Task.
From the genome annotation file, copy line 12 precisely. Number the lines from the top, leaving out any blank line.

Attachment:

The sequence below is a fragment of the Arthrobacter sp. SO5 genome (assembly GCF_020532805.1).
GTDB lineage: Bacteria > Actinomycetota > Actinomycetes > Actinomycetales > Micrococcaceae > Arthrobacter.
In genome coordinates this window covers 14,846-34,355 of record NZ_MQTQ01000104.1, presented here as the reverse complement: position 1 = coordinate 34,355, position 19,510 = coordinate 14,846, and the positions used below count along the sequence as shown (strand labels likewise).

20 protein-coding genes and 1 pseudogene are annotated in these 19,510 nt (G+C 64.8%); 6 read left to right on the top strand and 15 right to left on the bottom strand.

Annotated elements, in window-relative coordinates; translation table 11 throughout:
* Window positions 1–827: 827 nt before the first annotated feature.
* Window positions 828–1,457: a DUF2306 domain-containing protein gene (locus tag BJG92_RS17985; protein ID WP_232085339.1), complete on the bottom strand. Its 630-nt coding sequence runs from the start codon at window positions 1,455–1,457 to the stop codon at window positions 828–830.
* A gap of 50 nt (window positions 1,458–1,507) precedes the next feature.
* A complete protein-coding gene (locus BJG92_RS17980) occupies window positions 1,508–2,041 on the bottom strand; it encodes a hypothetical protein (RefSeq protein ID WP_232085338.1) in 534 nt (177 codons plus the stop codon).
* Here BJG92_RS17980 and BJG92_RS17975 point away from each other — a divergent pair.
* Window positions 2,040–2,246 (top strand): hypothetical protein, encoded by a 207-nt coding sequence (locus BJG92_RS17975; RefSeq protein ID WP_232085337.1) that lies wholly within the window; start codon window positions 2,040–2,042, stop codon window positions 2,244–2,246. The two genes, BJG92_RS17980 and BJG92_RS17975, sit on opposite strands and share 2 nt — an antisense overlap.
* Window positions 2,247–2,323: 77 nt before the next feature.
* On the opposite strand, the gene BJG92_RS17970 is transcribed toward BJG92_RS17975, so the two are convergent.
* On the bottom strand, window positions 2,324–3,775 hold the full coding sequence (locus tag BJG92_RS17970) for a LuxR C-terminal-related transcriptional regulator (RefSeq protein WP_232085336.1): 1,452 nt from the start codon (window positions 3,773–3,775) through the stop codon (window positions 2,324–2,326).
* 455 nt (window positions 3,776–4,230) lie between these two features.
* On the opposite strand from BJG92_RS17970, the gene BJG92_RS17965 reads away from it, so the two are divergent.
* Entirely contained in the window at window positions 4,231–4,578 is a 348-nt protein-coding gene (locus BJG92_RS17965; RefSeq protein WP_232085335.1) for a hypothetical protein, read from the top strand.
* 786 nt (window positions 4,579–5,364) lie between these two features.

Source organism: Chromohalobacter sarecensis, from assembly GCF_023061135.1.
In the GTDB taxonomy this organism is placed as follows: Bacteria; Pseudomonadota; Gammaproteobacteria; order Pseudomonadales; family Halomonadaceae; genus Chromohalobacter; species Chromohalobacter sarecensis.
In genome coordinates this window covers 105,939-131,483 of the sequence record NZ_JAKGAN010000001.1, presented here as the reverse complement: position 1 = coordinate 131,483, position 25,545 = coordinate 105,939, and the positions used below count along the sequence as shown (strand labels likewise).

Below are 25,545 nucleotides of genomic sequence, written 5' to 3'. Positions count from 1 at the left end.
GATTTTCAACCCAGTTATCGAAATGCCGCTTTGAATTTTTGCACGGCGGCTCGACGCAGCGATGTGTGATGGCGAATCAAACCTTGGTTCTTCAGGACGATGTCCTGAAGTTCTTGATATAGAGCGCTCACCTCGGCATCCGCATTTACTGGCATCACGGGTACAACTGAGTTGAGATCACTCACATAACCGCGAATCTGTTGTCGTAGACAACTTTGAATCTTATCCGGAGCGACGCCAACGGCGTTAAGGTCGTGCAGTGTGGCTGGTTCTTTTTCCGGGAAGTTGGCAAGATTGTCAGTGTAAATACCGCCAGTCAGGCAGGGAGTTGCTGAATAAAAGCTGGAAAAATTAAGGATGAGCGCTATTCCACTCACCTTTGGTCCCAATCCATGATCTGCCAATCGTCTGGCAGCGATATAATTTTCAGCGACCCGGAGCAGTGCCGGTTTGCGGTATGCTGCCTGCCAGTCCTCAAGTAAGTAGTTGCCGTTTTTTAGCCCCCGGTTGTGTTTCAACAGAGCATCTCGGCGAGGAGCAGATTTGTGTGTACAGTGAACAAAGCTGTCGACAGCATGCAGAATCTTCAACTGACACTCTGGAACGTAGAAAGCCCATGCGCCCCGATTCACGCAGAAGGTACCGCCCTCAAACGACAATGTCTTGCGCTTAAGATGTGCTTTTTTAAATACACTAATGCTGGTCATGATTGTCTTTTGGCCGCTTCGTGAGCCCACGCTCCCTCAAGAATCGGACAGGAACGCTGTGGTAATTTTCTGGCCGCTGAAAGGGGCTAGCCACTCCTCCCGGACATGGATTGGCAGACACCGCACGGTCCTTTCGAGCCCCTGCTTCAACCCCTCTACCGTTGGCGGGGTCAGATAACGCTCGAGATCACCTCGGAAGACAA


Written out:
* Window positions 2,247–2,323: 77 nt before the next feature.